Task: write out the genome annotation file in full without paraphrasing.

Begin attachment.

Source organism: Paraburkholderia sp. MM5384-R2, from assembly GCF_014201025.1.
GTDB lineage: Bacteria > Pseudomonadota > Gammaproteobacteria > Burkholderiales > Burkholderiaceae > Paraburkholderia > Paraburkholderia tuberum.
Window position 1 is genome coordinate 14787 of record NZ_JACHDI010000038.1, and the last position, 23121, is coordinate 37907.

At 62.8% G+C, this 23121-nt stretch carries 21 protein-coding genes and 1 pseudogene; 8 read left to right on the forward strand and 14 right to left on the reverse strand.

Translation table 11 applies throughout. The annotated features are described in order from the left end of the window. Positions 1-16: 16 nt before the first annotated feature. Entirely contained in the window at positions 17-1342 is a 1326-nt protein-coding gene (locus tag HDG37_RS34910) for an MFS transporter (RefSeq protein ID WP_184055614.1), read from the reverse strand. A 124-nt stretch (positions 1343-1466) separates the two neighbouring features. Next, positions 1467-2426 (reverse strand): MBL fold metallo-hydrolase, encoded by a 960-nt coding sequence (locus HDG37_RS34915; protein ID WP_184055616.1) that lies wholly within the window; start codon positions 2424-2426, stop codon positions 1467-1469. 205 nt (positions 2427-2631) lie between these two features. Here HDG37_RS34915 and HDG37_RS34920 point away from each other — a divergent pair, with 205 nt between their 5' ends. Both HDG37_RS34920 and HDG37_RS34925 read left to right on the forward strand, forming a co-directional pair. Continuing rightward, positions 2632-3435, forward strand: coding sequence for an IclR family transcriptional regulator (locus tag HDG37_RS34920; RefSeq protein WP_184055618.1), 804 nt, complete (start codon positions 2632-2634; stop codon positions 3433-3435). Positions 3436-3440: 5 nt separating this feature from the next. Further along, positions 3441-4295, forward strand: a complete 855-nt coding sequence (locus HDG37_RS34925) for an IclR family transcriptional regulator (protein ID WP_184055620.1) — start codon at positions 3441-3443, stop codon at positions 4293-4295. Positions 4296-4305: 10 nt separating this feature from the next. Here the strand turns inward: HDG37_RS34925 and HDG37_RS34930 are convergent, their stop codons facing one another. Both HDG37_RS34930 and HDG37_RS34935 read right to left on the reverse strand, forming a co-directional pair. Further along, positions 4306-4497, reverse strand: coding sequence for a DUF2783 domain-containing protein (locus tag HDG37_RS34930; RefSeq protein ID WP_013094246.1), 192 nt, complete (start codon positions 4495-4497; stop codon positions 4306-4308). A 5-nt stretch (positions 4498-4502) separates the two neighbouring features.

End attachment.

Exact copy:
Source organism: Paraburkholderia sp. MM5384-R2, from assembly GCF_014201025.1.
GTDB lineage: Bacteria > Pseudomonadota > Gammaproteobacteria > Burkholderiales > Burkholderiaceae > Paraburkholderia > Paraburkholderia tuberum.
Window position 1 is genome coordinate 14787 of record NZ_JACHDI010000038.1, and the last position, 23121, is coordinate 37907.

At 62.8% G+C, this 23121-nt stretch carries 21 protein-coding genes and 1 pseudogene; 8 read left to right on the forward strand and 14 right to left on the reverse strand.

Translation table 11 applies throughout. The annotated features are described in order from the left end of the window. Positions 1-16: 16 nt before the first annotated feature. Entirely contained in the window at positions 17-1342 is a 1326-nt protein-coding gene (locus tag HDG37_RS34910) for an MFS transporter (RefSeq protein ID WP_184055614.1), read from the reverse strand. A 124-nt stretch (positions 1343-1466) separates the two neighbouring features. Next, positions 1467-2426 (reverse strand): MBL fold metallo-hydrolase, encoded by a 960-nt coding sequence (locus HDG37_RS34915; protein ID WP_184055616.1) that lies wholly within the window; start codon positions 2424-2426, stop codon positions 1467-1469. 205 nt (positions 2427-2631) lie between these two features. Here HDG37_RS34915 and HDG37_RS34920 point away from each other — a divergent pair, with 205 nt between their 5' ends. Both HDG37_RS34920 and HDG37_RS34925 read left to right on the forward strand, forming a co-directional pair. Continuing rightward, positions 2632-3435, forward strand: coding sequence for an IclR family transcriptional regulator (locus tag HDG37_RS34920; RefSeq protein WP_184055618.1), 804 nt, complete (start codon positions 2632-2634; stop codon positions 3433-3435). Positions 3436-3440: 5 nt separating this feature from the next. Further along, positions 3441-4295, forward strand: a complete 855-nt coding sequence (locus HDG37_RS34925) for an IclR family transcriptional regulator (protein ID WP_184055620.1) — start codon at positions 3441-3443, stop codon at positions 4293-4295. Positions 4296-4305: 10 nt separating this feature from the next. Here the strand turns inward: HDG37_RS34925 and HDG37_RS34930 are convergent, their stop codons facing one another. Both HDG37_RS34930 and HDG37_RS34935 read right to left on the reverse strand, forming a co-directional pair. Further along, positions 4306-4497, reverse strand: coding sequence for a DUF2783 domain-containing protein (locus tag HDG37_RS34930; RefSeq protein ID WP_013094246.1), 192 nt, complete (start codon positions 4495-4497; stop codon positions 4306-4308). A 5-nt stretch (positions 4498-4502) separates the two neighbouring features.